Exchange-Traded Funds Coming to a 401(k) Near You
Here is something that is as true as it gets: There is really no reliable way to beat the market. More often than not, those who try end up failing and underperform the benchmarks against which they are racing.
Outside of plain incompetence, there are two main reasons why. Writing to the then-publisher of the Washington Post, Kay Graham, in 1975, Berkshire Hathaway Chairman and CEO Warren Buffett explained the first: “A little thought, of course, would convince anyone that the composite area of professionally managed money can’t perform above average. Estimates are now that about 70% of stock market trading is accounted for by professionally managed money. Any thought that 70% of the environment is going to substantially out-perform the total environment is analogous to the fellow sitting down with his friends at the poker table and announcing: ‘Well, fellows, if we all play carefully tonight, we all should be able to win a little.’”
Since the financial industry has done nothing but gorge itself on American wealth over the past 40 years, it is likely that Buffett’s words are more true today than they were back then. As the financial sector increased in complexity, the financial services industry grew to accommodate it, and the average investor doesn’t have to look very far to find a fund manager advertising market-beating returns.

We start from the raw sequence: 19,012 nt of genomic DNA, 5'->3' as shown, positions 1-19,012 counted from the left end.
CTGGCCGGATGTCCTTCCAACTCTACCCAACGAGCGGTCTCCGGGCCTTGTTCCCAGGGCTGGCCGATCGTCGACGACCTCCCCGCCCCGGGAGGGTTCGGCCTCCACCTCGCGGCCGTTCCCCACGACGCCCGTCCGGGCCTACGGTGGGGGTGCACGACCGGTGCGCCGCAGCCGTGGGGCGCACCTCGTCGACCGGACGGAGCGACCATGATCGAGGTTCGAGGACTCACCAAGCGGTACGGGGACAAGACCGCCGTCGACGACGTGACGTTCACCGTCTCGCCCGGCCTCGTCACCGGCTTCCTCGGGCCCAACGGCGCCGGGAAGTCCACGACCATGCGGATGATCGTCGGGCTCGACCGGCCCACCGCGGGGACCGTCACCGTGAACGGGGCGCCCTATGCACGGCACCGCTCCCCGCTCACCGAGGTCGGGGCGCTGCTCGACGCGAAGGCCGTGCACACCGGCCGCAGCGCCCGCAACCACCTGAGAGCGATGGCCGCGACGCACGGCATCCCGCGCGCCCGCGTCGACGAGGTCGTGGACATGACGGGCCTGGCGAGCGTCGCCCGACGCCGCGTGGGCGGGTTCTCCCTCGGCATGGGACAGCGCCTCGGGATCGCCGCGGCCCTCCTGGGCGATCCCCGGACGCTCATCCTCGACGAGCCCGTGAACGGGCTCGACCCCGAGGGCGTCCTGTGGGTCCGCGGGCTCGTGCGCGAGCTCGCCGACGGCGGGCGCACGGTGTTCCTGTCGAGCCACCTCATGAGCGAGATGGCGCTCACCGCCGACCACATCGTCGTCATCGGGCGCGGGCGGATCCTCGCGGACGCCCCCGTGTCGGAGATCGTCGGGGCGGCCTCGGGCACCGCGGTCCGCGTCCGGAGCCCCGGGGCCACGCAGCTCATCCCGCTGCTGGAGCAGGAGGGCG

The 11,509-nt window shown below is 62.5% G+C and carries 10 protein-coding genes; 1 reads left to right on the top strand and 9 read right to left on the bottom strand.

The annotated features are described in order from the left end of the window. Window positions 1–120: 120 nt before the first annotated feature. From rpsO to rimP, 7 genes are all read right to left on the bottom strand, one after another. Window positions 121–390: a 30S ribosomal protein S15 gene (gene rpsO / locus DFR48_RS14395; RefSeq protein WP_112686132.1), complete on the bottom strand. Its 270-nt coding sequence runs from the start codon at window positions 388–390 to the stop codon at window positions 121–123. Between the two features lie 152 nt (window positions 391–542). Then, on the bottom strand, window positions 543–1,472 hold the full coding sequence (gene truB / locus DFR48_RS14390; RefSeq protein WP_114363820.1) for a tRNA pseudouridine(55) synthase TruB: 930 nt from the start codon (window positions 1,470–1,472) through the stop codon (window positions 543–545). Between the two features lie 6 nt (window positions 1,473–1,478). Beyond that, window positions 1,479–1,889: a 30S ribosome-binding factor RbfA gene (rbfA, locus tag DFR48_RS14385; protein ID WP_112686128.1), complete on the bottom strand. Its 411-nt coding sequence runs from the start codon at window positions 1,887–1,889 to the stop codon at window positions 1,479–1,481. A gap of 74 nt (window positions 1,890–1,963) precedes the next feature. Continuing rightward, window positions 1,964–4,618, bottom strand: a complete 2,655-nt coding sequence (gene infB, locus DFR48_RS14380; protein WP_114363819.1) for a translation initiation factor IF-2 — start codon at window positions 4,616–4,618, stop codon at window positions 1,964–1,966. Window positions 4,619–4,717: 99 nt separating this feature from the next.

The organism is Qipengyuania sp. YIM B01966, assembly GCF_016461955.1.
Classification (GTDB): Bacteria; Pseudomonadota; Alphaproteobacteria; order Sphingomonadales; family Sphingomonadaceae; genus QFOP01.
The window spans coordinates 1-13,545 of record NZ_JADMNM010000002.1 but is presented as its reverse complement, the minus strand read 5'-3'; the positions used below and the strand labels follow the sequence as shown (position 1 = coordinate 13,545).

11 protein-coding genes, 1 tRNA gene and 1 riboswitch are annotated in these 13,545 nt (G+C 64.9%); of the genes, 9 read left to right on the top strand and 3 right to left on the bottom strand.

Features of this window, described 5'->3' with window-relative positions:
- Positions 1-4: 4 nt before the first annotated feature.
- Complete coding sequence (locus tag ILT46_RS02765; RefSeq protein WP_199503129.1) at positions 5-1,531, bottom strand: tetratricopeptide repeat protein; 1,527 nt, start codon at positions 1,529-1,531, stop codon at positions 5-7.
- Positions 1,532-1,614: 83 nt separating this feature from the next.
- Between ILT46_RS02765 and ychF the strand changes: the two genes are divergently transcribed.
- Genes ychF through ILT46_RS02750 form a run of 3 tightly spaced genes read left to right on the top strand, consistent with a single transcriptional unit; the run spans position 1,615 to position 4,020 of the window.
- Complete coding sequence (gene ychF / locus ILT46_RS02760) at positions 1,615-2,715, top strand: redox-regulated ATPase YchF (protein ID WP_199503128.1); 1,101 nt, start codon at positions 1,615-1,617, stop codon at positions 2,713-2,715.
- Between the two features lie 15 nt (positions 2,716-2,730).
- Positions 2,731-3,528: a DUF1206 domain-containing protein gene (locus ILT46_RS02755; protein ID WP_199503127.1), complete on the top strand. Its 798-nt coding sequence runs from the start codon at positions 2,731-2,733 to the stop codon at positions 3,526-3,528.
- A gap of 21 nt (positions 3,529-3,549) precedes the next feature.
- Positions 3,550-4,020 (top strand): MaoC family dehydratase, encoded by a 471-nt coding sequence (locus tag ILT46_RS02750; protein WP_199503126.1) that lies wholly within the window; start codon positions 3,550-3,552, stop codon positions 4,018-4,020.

But beating the market is not impossible — just hard — and people like Buffett prove that it’s possible, even over a long timeline. Buffett’s conglomerate holding company reports a compounded annual gain of 19.7 percent since 1965, more than double the 9.4 compounded annual gain of the S&P 500, including dividends.